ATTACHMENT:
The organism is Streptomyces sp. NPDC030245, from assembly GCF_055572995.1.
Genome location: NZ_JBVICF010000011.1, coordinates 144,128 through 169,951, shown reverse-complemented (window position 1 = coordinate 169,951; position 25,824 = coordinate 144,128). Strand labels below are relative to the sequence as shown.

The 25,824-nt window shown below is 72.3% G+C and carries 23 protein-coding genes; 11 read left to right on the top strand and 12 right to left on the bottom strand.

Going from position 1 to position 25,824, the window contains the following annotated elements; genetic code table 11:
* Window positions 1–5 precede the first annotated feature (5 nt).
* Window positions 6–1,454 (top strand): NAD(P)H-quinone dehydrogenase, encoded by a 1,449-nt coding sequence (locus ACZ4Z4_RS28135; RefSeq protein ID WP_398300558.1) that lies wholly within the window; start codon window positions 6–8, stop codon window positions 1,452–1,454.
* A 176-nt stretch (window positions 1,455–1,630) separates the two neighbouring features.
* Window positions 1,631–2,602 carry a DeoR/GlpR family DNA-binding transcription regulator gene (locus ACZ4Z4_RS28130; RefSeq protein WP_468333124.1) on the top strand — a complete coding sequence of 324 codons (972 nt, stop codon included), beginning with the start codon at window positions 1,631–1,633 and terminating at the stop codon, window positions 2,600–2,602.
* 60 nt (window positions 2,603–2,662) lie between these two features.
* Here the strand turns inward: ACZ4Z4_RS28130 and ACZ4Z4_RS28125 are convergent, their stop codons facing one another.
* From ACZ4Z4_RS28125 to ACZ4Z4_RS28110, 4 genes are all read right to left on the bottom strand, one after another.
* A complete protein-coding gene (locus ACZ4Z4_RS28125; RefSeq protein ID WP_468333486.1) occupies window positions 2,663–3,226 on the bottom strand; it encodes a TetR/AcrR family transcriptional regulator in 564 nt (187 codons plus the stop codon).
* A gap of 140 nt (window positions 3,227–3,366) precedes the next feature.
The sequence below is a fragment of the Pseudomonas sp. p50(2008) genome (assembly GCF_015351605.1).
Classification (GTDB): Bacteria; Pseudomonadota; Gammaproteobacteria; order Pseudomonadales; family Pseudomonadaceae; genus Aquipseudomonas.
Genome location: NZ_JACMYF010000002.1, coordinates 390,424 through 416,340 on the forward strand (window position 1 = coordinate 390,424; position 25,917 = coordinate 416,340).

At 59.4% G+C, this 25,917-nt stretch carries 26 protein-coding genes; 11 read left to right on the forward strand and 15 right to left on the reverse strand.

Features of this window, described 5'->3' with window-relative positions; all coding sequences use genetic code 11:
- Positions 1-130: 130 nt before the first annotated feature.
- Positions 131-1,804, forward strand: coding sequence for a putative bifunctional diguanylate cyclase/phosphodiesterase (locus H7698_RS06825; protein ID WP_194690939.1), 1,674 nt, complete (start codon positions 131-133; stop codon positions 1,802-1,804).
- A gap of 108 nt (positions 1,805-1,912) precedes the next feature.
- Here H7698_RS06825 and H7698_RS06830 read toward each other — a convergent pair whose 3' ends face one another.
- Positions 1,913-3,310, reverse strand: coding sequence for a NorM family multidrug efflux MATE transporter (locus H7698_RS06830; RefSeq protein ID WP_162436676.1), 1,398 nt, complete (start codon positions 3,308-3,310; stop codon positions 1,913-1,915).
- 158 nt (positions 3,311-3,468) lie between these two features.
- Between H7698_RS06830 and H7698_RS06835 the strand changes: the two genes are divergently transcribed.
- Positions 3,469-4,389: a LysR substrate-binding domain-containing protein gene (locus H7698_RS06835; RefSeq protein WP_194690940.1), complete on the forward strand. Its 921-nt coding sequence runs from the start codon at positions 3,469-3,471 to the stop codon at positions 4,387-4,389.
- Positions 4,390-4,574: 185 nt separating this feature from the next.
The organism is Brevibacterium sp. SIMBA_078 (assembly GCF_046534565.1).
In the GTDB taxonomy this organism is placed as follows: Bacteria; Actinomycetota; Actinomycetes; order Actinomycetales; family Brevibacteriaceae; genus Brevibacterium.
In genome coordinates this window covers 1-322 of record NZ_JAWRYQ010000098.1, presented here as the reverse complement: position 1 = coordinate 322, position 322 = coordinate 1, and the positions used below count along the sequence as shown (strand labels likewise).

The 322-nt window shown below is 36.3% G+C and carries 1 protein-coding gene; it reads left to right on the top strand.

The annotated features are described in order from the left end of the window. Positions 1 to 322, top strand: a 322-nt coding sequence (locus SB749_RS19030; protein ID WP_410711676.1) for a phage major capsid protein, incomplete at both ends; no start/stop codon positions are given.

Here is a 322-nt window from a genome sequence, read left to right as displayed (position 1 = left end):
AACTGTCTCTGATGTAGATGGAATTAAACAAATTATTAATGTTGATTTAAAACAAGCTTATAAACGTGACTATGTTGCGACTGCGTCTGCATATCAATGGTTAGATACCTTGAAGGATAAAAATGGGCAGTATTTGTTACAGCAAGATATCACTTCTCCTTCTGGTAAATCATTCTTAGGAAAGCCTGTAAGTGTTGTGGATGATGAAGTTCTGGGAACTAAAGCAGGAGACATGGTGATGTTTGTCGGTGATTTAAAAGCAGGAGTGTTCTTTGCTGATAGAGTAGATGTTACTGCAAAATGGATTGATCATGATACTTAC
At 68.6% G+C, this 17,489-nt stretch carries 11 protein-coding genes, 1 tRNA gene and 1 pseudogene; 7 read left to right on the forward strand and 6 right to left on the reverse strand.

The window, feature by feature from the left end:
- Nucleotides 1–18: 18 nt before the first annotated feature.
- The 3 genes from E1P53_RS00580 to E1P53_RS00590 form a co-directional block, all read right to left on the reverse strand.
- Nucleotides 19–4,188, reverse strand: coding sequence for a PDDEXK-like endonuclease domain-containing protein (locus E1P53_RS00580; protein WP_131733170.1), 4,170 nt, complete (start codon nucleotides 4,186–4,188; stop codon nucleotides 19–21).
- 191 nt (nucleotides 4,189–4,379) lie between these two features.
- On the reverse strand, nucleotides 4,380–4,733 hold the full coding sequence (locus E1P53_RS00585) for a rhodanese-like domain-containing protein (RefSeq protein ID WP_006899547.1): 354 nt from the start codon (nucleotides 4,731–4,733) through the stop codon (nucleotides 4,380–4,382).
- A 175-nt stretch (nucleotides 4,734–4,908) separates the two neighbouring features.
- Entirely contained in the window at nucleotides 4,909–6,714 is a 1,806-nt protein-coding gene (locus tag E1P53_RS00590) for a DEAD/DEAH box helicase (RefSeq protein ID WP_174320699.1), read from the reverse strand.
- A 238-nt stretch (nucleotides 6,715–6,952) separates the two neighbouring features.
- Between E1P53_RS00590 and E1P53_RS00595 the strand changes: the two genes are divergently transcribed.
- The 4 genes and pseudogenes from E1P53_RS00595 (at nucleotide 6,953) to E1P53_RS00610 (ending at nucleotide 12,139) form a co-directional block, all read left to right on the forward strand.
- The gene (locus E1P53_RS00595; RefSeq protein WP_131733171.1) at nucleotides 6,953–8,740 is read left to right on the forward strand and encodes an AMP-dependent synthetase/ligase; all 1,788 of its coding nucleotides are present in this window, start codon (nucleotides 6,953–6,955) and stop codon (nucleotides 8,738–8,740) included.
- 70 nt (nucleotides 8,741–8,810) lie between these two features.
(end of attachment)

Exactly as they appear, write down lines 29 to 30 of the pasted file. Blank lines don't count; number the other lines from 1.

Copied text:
In the GTDB taxonomy this organism is placed as follows: Bacteria; Actinomycetota; Actinomycetes; order Actinomycetales; family Brevibacteriaceae; genus Brevibacterium.
In genome coordinates this window covers 1-322 of record NZ_JAWRYQ010000098.1, presented here as the reverse complement: position 1 = coordinate 322, position 322 = coordinate 1, and the positions used below count along the sequence as shown (strand labels likewise).